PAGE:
A surprising upswing in consumer confidence may be premature given the steadily rising unemployment rate and gloomy company forecasts, economists believe.
Swiss shoppers have a healthier appetite for spending than in the summer, according to a government pulse check of consumer intentions. Retailers are more optimistic than any other sector in a separate survey.
All of this flies in the face of official jobless figures, released on Friday, that showed the rate of unemployment had climbed to a five-year high of four per cent by the end of October. There is widespread belief that this trend could continue well into 2010.
Consumer confidence still remains in negative territory according to the State Secretariat for Economic Affairs (Seco). But the latest survey shows a marked improvement in the outlook of potential shoppers since the last check in July.
Alessandro Bee, an economist at Bank Sarasin, believes consumers may be reacting prematurely to recent positive economic news that the recession is at the beginning of the end.
"Once people realise that the upswing they see in the newspapers does not filter through to their wages and to the labour market situation they will probably be disappointed," he told swissinfo.ch.
High street happy
Bee predicted a slowdown in domestic consumer consumption in the next three months, that could last well into next year as job cuts hit home.
A survey of small and medium-sized enterprises (SMEs), conducted by the UBS bank and the Swiss Industry and Trade Association, showed many smaller companies are still contemplating job cuts.
High street shops, however, have a much brighter outlook than manufacturing, construction and service sector companies.
"Despite continuing price pressure, the revenue situation for SMEs in the retail sector once again improved in the third quarter – contrary to expectations. This sector also does not expect business to slump any further in the fourth quarter; cash flow and revenues should, however, remain clearly below their 2008 levels," the report stated.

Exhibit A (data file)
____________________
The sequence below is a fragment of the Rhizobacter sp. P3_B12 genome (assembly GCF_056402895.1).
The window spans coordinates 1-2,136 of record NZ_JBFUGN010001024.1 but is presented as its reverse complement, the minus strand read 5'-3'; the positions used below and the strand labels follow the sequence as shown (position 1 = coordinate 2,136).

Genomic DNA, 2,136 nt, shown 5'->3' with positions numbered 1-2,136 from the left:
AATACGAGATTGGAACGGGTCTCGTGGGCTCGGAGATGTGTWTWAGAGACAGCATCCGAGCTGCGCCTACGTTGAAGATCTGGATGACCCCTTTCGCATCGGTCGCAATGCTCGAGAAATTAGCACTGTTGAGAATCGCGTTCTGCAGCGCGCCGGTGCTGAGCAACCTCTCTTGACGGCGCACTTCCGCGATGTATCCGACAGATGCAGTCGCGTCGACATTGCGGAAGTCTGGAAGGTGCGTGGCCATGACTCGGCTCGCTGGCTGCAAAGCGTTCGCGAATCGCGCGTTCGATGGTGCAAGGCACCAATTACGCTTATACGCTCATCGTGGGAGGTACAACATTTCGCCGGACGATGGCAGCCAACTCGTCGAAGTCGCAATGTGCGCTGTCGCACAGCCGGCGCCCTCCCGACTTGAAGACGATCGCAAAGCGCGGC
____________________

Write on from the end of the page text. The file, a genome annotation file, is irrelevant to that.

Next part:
Retail figures only showed a slight slump in August when compared with the same month last year, as opposed to a positive trend in June and July.
Yes, no, maybe
Domestic consumption has held up relatively well compared with other countries, and this – along with a stable real estate market – has helped Switzerland stave off the worst of the global recession. But creeping unemployment has led to many observers fearing that consumer spending cannot last.
Bee believes that Switzerland will be led out of recession by its export driven industries as opposed to local shoppers. "Exports are picking up right now and we will see strong growth in the next three quarters," he said.
There will, however, be a time lag between the fortunes of industry and consumers as recruitment will not start again in earnest until profits and orders show sustainable improvement.
Former United States President Bill Clinton, on a visit to Switzerland this week, summed up his answer to the question of whether the recession has ended as: "yes, no, maybe".
"Yes we are out of it if you teach economics, because the definition is two consecutive quarters of economic growth. 'No we are not' if you are a real person because employment hasn't picked up again," he said in St Gallen.
The "maybe" refers to future unseen shocks that have shadowed previous economic downturns.
Matthew Allen, swissinfo.ch
The violent lurches in the Swiss and global economies in the last year have kept economists on their toes trying to predict what will happen next.
The latest gross domestic product (GDP) forecasts show the Swiss Economic Institute predicting -3,4% for 2009 against a more optimistic Seco estimation of -1.7%.
The rate of unemployment in Switzerland currently stands at 4%, but most observers agree it could reach 6% before the round of firing abates.
The price of goods has fallen as a result of declining economic activity, with a basket of products costing 0.8% less in October than it did a year ago.
However, economists put this down to the lowering of oil prices and the influence of seasonal factors. Core inflation is expected to end the year at around 0.5%.